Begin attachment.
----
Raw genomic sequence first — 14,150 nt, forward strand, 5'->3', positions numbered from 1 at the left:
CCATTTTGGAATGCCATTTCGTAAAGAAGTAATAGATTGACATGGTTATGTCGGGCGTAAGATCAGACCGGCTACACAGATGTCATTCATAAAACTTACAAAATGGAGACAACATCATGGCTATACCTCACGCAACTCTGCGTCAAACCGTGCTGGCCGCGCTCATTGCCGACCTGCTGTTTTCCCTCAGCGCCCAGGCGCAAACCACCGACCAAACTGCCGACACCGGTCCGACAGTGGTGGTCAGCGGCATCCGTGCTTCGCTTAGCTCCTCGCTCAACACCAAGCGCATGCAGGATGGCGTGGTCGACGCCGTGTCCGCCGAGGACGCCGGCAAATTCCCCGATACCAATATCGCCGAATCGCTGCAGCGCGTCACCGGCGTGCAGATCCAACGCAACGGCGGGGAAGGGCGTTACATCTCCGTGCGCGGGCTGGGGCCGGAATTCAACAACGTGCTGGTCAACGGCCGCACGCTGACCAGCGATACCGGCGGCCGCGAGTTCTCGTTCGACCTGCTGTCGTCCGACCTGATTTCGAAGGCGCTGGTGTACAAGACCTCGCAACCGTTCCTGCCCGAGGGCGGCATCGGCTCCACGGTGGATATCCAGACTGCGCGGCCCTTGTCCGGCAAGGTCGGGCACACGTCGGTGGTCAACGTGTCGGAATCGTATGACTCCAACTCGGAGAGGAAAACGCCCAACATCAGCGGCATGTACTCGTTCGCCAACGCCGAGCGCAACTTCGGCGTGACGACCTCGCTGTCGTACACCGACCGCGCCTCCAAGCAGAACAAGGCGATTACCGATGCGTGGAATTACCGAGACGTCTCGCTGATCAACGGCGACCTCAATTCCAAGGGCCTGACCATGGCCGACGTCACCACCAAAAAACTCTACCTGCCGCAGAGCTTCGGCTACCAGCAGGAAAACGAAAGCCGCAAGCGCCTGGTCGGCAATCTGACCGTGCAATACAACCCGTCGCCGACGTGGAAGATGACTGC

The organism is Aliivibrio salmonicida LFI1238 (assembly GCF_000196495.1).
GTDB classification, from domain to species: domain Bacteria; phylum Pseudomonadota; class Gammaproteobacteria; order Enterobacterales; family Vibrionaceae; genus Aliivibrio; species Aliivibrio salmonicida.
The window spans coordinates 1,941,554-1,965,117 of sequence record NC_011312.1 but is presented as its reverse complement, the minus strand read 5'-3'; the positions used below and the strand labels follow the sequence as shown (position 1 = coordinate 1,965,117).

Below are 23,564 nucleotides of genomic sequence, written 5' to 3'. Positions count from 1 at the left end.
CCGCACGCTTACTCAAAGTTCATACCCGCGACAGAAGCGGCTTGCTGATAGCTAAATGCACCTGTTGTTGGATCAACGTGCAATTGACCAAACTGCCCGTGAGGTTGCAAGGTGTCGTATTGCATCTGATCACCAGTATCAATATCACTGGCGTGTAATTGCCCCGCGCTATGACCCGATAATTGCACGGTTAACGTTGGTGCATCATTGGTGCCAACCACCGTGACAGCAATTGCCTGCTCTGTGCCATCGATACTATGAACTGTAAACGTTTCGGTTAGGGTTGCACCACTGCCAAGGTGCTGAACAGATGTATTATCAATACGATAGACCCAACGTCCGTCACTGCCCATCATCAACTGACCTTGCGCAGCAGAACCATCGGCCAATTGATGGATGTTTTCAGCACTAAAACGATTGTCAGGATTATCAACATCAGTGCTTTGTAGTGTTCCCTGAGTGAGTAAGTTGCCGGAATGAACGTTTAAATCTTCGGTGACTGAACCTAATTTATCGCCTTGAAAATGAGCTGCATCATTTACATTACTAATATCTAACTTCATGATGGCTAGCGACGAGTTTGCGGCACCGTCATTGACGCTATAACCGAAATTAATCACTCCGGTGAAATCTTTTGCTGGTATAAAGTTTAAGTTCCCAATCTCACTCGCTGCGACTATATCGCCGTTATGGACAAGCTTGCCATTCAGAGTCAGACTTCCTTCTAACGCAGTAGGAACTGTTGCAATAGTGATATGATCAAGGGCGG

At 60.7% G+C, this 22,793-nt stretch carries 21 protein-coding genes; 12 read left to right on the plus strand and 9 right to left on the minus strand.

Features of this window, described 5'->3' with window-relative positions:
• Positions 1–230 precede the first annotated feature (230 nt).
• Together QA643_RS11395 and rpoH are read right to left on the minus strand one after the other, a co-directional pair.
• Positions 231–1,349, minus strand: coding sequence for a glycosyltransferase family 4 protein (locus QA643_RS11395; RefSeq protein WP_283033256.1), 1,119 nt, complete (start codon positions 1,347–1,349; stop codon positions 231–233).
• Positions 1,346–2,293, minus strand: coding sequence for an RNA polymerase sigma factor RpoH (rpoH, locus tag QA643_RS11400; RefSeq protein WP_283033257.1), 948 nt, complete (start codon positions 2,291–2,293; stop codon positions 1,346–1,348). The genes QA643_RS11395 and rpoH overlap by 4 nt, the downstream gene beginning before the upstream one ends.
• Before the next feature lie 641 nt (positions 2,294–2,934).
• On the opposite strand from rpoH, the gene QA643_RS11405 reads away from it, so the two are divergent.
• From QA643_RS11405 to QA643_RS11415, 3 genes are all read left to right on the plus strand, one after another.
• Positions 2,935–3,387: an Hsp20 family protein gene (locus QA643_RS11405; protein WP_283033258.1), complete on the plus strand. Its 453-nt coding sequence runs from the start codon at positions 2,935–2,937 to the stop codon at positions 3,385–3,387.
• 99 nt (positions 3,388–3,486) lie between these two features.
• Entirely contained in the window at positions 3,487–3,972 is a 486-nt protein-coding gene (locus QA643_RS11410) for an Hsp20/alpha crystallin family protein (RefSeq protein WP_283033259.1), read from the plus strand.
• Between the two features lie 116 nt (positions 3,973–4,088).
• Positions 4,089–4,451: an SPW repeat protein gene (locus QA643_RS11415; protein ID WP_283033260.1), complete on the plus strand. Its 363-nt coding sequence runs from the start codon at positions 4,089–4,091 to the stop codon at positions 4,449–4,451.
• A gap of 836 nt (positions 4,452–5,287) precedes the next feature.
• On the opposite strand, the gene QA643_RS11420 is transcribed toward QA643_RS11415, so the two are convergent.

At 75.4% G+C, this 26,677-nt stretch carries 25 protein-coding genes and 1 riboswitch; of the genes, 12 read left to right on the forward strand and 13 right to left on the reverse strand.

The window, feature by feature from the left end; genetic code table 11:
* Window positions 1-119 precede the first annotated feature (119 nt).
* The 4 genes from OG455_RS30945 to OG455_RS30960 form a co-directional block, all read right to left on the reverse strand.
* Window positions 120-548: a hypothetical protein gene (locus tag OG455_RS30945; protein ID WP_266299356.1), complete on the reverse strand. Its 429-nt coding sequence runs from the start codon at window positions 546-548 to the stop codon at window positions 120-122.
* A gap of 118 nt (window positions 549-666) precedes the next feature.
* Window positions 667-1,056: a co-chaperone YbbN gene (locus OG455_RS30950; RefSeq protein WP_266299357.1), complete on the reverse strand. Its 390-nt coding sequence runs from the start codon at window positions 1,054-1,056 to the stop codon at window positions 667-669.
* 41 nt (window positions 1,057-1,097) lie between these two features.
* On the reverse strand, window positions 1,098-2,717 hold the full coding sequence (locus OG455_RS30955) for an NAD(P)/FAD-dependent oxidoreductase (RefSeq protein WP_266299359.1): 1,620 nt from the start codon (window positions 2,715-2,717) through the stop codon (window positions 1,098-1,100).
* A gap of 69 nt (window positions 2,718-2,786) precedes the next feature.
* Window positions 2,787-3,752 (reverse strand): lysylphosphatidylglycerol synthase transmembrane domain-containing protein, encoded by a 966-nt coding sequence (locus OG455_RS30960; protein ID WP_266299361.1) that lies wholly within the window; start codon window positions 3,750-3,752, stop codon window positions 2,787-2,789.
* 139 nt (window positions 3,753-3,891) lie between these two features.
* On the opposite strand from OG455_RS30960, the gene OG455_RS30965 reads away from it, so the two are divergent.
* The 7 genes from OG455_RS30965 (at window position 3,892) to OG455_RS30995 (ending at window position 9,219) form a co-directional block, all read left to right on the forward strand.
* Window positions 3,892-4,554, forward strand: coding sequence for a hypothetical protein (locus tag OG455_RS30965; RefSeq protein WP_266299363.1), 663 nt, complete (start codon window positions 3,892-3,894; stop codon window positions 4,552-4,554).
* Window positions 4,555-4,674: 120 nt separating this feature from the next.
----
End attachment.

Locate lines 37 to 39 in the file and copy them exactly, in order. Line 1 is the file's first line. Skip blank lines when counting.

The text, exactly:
* The 7 genes from OG455_RS30965 (at window position 3,892) to OG455_RS30995 (ending at window position 9,219) form a co-directional block, all read left to right on the forward strand.
* Window positions 3,892-4,554, forward strand: coding sequence for a hypothetical protein (locus tag OG455_RS30965; RefSeq protein WP_266299363.1), 663 nt, complete (start codon window positions 3,892-3,894; stop codon window positions 4,552-4,554).
* Window positions 4,555-4,674: 120 nt separating this feature from the next.